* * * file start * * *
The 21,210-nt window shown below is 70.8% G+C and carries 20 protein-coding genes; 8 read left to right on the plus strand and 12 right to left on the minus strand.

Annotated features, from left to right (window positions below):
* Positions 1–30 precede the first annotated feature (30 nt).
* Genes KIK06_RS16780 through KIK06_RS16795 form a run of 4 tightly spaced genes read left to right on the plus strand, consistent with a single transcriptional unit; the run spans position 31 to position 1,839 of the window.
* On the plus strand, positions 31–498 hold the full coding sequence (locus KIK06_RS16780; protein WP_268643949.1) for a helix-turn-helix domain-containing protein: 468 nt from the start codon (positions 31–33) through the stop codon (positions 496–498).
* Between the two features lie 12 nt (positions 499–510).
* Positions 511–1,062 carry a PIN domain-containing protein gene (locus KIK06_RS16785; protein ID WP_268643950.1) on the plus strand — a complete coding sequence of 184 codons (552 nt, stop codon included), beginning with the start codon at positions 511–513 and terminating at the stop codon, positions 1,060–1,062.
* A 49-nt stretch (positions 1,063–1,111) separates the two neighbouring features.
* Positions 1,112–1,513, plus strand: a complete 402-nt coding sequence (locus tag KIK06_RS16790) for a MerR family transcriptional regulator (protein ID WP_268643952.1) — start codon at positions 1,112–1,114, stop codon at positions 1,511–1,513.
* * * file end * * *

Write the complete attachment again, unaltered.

The 21,210-nt window shown below is 70.8% G+C and carries 20 protein-coding genes; 8 read left to right on the plus strand and 12 right to left on the minus strand.

Annotated features, from left to right (window positions below):
* Positions 1–30 precede the first annotated feature (30 nt).
* Genes KIK06_RS16780 through KIK06_RS16795 form a run of 4 tightly spaced genes read left to right on the plus strand, consistent with a single transcriptional unit; the run spans position 31 to position 1,839 of the window.
* On the plus strand, positions 31–498 hold the full coding sequence (locus KIK06_RS16780; protein WP_268643949.1) for a helix-turn-helix domain-containing protein: 468 nt from the start codon (positions 31–33) through the stop codon (positions 496–498).
* Between the two features lie 12 nt (positions 499–510).
* Positions 511–1,062 carry a PIN domain-containing protein gene (locus KIK06_RS16785; protein ID WP_268643950.1) on the plus strand — a complete coding sequence of 184 codons (552 nt, stop codon included), beginning with the start codon at positions 511–513 and terminating at the stop codon, positions 1,060–1,062.
* A 49-nt stretch (positions 1,063–1,111) separates the two neighbouring features.
* Positions 1,112–1,513, plus strand: a complete 402-nt coding sequence (locus tag KIK06_RS16790) for a MerR family transcriptional regulator (protein ID WP_268643952.1) — start codon at positions 1,112–1,114, stop codon at positions 1,511–1,513.